As I’m writing this down, I’m wondering if I will be able to stay awake till the end. My body lacks energy. It’s midnight and the first real day in Africa has ended.
I don’t know if you can be prepared for Africa and that being said I keep in mind that Morocco is one of the most civilized parts of it.
First impression of Fez during the night was “CRAZY”! Imagine cats eating smelly meat and other trash on the street, while dark men stand in the corners like shadows and look at you as if you’re the meat. The air smells like the dumpster made babies with Moroccan spices and now are getting hot in sauna. Strangely the guide convince you it’s very safe, even if you travel alone.
Our rijad on the other hand was a completely different story. Warm, welcoming and very friendly people. Every room is covered in detailed ornaments. Gold, turquoise blue, red and yellow tiles. Stained glass windows, golden chandeliers and dark wood furniture. It might feel too much anywhere else on the world, but right here in Fez, it is just perfect. It’s an art that might make ones eyes a bit sore, but that’s something worth seeing. We unpacked some things and went to the terrace with the manager to drink traditional mint tea and relax after the long day of traveling.
7 stories up we were blessed with the view to the whole sleeping Fez. The air felt a bit weird, but it wasn’t smelly anymore. There were some noises of fighting cats that reminded me of the previous images from the street, but hey, “Mama Africa, we’re here! “
Appearances: Next day (today) we had 4 hour tour around old Medina Fez, which felt like a 6 hour walk around labyrinth. Alami (our guide) took us around every corner in the old town. And if the streets were full of trash yesterday, then today they were “clean” and full of little shops. Still, I acknowledged that the smell had not left the premises. It changed from old meat, to warm smelly cheese, cats and spices, but it was always there. So glad I took my scarf with me. Somehow, walking around these little streets felt safer with it, although everybody still looked at us and said “gen Dobrij” or “bon jour”, knowing we’re not local. Blue eyes might as well be a “TOURIST” tattoo on your forehead.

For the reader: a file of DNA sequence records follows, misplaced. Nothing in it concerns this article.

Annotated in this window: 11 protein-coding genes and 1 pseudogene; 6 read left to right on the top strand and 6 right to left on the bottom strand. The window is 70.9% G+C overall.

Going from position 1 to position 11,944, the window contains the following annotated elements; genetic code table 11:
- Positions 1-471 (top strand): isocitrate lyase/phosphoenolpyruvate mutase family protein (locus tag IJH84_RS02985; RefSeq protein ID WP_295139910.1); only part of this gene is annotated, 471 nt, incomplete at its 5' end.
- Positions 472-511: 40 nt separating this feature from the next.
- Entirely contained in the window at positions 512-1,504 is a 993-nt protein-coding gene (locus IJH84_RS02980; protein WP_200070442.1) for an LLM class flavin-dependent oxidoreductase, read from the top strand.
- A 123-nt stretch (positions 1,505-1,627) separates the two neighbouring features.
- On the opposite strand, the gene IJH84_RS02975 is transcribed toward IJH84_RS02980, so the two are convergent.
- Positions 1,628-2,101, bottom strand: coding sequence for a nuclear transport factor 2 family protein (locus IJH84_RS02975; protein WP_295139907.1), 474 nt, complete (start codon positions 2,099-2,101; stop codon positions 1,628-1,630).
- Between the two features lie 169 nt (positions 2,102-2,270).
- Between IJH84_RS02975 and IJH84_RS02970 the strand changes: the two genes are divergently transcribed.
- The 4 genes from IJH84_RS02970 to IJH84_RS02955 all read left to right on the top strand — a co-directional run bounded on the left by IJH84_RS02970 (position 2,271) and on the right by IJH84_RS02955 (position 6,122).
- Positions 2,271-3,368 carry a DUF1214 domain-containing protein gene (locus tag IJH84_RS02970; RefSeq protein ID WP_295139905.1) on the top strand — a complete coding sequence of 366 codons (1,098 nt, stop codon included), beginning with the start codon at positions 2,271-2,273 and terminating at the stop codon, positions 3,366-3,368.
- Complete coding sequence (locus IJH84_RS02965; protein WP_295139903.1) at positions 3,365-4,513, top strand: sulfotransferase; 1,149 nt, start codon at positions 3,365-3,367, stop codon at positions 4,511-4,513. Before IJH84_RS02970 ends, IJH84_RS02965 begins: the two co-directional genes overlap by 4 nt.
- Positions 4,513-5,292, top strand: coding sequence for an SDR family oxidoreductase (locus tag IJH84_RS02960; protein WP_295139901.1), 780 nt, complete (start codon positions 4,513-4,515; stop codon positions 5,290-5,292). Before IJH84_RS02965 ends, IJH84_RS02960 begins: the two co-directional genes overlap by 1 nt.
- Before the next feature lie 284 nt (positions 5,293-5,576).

Statistics: In the first hour of walking I got 2 proposals to stay in Fez and become a wife of the local shop owners. One of them even slipped his phone number in my hand and tried to convince me that Facebook is everything, even if I was leaving after a few hours. Later on, from a local leather dealer, I got to know that I’m worth at least 1000 camels and received a proposal number 3 . One camel is worth in Europe about 5000 EUR. How do I know these weird facts? I used to buy and sell animals for a private zoo.
Contrasts: While we were walking around Fez, I was surprised by the detailed ornaments on the ceilings of very luxurious Mosques nearby poor little homes. Every house from the outside looks abandoned. But the inside can make your eyes sore from the beautiful detailed art of Moroccan interior. Gold, turquoise blue, red, yellow. I still wonder how long does it take to decide how to decorate the walls and most of all the ceilings. Every Moroccan interior designer, every worker who puts all those ideas together is an artist. You can’t just do it. It’s a story, it’s a creation of something beyond material. When you look at all the lights from golden chandeliers hitting the colorful tiles, they transform the room like an imaginary world -a bit dark, but very warm and beautiful. My white wall apartment will feel like a completely different world.
A must: If you go to Fez, you have to see leather factory. The guide explained that there are about 5 steps to get your beautiful leather bag in the shop, and it takes about 2 months to get it ready. Be aware – it will be smelly because they put the leather in pigeon poop, for the acid to make it soft like “a baby’s skin”, and before that they put it in a chlorine to get rid of the wool..Yes, your hand made treasure has been in pigeon poop. And you were afraid to put it anywhere in public transportation.. That view of the men, washing, coloring and rubbing leathers all day long made me wonder – how do they ever get rid of the smell? Do they every get rid of it?
Different: you have to be prepared to hear Islamic prayers called from the towers a few times a day. It felt especially weird, when we were having lunch at European style cafe, where next to us were two Canadians talking about Giants ice hockey team.
When we were leaving Fez, I felt relieved not to see another dark street with cats. All I wished was to fall asleep on the way to Midelt, where we were staying overnight. Little as we knew, the road will not be as easy as we have imagined.
To be continued..